On November 8th, The Food Industry Center hosted Mike Erlandson and Katie McComb from SUPERVALU Inc, for the season's first "Food Industry Leader in the Classroom" event. Erlandson, the Vice President of Government Affairs at SUPERVALU and McComb, a Category Merchandiser, were invited to speak on their work with the company and in the industry before a group of students, faculty, and public participants. SUPERVALU is one of the country's largest retail grocers with estimated sales of $41 billion and operating over 2200 stores.
Their conversation focused on variety of industry topics that included the future of the neighborhood grocery store, the challenges that come with competing against big market retailers like Target and Walmart, and strategies for merchandising products. A 2006 study suggested that prices are 17%-23% lower at Walmart for national brand products and 8%-14% lower for private label brands than competing and comparison stores (Volpe and Lavoie 2006). SUPERVALU is focusing on supplying high quality produce and meats to get people in the door along with taking a holistic approach to looking at the customer. A recent Wall Street Journal article cited a SUPERVALU consumer survey that revealed 92% of customers said fresh produce was the top priority in choosing a grocery store. Due to popularity and higher margins for fresh foods, traditional grocery store formats are moving produce sections to the front of the store, and packaged food companies are fighting to get their products up front with the produce. Another method of distinction for traditional grocery stores is offering different products at different stores based on the neighborhood instead of a one size fits all model.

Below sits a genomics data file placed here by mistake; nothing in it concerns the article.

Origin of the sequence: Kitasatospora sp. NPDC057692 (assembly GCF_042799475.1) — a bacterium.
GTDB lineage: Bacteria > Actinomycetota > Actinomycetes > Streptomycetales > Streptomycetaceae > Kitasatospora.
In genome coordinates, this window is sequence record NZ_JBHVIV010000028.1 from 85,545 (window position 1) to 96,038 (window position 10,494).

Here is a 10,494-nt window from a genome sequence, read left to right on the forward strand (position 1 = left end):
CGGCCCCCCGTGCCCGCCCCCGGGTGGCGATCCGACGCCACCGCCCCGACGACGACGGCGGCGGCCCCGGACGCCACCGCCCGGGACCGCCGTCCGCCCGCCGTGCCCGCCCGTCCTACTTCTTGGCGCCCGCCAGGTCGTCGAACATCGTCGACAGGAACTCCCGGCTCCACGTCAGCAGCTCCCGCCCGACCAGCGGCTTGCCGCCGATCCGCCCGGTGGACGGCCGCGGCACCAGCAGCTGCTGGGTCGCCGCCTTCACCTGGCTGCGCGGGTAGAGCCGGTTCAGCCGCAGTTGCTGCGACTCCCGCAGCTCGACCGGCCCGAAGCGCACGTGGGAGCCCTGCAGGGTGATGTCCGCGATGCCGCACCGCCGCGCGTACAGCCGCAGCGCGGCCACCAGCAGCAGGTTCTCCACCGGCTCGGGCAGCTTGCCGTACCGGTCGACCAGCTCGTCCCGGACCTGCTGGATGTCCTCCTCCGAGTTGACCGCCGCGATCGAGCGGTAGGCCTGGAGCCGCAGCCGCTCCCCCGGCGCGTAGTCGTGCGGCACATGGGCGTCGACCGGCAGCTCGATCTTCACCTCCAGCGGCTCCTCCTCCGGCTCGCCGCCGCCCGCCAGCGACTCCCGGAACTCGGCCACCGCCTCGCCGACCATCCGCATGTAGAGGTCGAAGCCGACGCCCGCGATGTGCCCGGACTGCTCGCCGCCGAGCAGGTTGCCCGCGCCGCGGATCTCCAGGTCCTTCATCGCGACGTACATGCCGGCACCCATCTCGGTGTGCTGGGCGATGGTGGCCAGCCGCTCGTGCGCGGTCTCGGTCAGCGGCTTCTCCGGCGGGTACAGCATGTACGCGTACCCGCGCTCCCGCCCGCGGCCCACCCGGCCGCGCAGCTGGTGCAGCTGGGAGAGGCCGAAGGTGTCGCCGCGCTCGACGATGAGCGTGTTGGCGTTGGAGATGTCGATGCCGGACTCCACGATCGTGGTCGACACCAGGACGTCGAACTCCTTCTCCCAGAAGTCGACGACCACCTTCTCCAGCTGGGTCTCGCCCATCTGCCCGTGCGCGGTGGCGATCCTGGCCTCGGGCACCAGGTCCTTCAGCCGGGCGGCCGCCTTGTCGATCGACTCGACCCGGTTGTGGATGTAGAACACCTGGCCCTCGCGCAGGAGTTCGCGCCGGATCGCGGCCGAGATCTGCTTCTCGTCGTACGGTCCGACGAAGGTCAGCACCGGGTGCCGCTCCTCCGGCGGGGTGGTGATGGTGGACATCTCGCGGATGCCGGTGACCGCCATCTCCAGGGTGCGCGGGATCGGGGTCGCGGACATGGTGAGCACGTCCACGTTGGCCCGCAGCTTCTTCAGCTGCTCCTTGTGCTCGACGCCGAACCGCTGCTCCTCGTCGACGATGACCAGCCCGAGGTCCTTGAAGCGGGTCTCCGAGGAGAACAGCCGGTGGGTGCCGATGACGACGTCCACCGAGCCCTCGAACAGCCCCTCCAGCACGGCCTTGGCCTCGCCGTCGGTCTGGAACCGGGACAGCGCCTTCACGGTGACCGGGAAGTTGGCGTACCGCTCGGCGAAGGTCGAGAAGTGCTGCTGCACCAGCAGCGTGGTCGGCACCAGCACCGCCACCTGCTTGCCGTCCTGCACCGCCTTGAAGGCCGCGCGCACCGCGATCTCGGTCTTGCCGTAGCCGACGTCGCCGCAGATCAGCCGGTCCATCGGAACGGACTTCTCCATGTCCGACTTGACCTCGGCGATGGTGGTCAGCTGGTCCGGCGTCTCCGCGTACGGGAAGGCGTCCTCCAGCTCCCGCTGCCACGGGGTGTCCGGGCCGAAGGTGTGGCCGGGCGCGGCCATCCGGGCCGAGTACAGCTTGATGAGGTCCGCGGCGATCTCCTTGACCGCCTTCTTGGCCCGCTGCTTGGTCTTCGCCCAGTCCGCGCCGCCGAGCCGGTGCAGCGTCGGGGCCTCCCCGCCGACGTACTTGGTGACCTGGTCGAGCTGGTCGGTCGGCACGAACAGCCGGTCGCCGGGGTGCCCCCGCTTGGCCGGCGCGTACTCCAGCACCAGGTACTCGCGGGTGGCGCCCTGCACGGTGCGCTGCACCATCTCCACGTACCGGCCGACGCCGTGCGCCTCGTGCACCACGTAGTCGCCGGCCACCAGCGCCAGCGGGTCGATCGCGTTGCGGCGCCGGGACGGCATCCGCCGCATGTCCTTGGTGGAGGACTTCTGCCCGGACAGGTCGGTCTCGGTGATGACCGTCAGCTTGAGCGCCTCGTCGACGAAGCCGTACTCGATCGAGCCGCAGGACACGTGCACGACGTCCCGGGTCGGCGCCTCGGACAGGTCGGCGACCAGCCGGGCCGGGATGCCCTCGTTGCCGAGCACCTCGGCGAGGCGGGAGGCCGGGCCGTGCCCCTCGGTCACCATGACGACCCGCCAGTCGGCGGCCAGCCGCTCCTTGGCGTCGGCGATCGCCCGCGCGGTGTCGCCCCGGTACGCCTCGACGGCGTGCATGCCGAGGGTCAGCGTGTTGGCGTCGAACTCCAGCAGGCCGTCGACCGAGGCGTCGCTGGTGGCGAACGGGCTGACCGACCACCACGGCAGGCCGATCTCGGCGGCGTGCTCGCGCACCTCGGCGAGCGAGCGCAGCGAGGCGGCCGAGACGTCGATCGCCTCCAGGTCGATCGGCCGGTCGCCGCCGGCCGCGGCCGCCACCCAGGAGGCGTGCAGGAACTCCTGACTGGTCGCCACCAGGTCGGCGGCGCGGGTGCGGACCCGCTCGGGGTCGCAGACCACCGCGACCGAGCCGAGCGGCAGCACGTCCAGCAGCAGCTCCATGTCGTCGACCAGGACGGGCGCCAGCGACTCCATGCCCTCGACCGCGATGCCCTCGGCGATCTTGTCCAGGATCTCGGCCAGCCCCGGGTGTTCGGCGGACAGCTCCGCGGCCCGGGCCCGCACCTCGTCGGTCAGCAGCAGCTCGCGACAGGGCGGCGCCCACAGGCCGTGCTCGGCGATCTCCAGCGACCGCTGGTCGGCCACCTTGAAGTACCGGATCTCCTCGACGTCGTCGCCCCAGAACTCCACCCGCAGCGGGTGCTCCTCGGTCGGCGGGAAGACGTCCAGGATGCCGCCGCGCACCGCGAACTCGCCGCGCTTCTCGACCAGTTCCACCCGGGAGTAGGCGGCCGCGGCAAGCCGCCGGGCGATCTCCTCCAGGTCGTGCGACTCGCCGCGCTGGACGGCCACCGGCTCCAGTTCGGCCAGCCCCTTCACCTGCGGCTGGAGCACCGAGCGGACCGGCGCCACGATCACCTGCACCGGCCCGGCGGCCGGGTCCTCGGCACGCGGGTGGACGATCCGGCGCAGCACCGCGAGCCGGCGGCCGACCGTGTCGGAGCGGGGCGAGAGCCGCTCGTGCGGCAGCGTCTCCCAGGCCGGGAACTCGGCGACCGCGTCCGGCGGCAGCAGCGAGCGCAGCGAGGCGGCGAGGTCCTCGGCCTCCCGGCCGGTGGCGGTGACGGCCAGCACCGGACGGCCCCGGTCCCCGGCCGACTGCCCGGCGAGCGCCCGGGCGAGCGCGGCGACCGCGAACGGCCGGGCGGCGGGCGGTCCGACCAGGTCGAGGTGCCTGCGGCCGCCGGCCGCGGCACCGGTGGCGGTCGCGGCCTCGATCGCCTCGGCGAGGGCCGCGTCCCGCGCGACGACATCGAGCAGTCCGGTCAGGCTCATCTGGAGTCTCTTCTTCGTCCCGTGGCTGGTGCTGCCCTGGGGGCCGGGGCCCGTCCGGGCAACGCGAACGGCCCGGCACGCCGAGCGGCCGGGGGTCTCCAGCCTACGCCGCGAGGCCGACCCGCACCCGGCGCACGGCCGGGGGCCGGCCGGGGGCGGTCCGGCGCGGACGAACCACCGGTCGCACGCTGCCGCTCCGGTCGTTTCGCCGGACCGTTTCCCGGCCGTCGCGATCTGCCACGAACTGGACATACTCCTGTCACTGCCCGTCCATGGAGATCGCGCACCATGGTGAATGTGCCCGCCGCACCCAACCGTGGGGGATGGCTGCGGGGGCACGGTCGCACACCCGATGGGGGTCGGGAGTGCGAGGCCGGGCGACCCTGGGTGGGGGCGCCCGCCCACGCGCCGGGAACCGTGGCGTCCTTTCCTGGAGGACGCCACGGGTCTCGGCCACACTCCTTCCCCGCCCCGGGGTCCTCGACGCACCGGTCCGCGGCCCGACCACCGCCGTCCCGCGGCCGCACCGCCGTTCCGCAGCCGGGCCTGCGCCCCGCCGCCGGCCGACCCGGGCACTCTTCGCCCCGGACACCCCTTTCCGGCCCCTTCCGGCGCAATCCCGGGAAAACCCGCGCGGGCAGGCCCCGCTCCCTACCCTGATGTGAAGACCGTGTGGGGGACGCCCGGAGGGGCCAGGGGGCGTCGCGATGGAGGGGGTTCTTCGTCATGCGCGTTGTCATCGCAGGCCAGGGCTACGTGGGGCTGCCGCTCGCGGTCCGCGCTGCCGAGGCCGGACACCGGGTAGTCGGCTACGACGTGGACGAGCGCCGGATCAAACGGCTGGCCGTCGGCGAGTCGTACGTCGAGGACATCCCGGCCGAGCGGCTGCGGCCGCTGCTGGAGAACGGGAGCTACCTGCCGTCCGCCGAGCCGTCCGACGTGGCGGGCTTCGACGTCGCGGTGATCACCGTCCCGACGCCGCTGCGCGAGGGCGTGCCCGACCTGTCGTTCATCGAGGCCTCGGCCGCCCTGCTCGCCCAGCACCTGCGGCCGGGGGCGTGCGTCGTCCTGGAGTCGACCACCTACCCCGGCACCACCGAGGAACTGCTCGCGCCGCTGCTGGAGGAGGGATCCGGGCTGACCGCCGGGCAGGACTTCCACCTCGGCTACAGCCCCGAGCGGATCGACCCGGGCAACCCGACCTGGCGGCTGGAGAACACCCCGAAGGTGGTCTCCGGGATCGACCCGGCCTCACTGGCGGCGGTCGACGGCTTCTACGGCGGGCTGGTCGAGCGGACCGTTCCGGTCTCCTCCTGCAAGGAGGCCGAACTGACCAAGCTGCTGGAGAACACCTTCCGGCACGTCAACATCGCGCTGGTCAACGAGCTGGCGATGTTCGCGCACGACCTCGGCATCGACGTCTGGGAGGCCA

SUPERVALU has also embraced technology with a new iPhone/Android app where customers can make grocery lists and see the weekly ads for their Cub grocery stores. Erlandson said that grocery stores operate on 1%-2% margins so it is especially important for stores to keep themselves on the frontier of new technology and ideas. One of those ideas is being implemented by Ahold USA in some of their Stop & Shop stores, allowing customers to scan barcodes to look for coupons as they shop. The application connects with the customers loyalty card and provides recommendations and information on discounts. It has the potential to cutback on labor costs in supermarkets as well, which is 12%-15% of a grocery store's expenses (Wall Street Journal). These mobile technologies are especially important as a recent study from the Pew Internet and American Life project revealed that 42% of people with cellphones, or 35% of adults in the United States use a smartphone (Pew Internet).